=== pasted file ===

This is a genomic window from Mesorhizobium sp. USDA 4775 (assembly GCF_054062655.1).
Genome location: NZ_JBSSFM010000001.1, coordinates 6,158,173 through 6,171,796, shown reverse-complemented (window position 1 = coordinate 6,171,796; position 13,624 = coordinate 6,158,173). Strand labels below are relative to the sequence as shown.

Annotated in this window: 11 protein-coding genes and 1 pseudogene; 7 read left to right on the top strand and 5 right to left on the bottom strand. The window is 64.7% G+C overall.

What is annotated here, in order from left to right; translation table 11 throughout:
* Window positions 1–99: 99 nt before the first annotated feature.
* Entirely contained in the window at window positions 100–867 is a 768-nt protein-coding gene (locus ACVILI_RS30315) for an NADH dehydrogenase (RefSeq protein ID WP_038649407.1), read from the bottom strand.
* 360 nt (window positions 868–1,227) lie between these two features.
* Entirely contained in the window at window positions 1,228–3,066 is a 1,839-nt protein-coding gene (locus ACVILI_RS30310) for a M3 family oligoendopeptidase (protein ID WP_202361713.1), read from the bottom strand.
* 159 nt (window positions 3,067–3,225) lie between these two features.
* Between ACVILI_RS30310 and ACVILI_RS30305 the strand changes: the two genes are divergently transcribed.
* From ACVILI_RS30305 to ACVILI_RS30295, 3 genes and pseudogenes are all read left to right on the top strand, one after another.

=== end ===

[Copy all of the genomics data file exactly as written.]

This is a genomic window from Mesorhizobium sp. USDA 4775 (assembly GCF_054062655.1).
Genome location: NZ_JBSSFM010000001.1, coordinates 6,158,173 through 6,171,796, shown reverse-complemented (window position 1 = coordinate 6,171,796; position 13,624 = coordinate 6,158,173). Strand labels below are relative to the sequence as shown.

Annotated in this window: 11 protein-coding genes and 1 pseudogene; 7 read left to right on the top strand and 5 right to left on the bottom strand. The window is 64.7% G+C overall.

What is annotated here, in order from left to right; translation table 11 throughout:
* Window positions 1–99: 99 nt before the first annotated feature.
* Entirely contained in the window at window positions 100–867 is a 768-nt protein-coding gene (locus ACVILI_RS30315) for an NADH dehydrogenase (RefSeq protein ID WP_038649407.1), read from the bottom strand.
* 360 nt (window positions 868–1,227) lie between these two features.
* Entirely contained in the window at window positions 1,228–3,066 is a 1,839-nt protein-coding gene (locus ACVILI_RS30310) for a M3 family oligoendopeptidase (protein ID WP_202361713.1), read from the bottom strand.
* 159 nt (window positions 3,067–3,225) lie between these two features.
* Between ACVILI_RS30310 and ACVILI_RS30305 the strand changes: the two genes are divergently transcribed.
* From ACVILI_RS30305 to ACVILI_RS30295, 3 genes and pseudogenes are all read left to right on the top strand, one after another.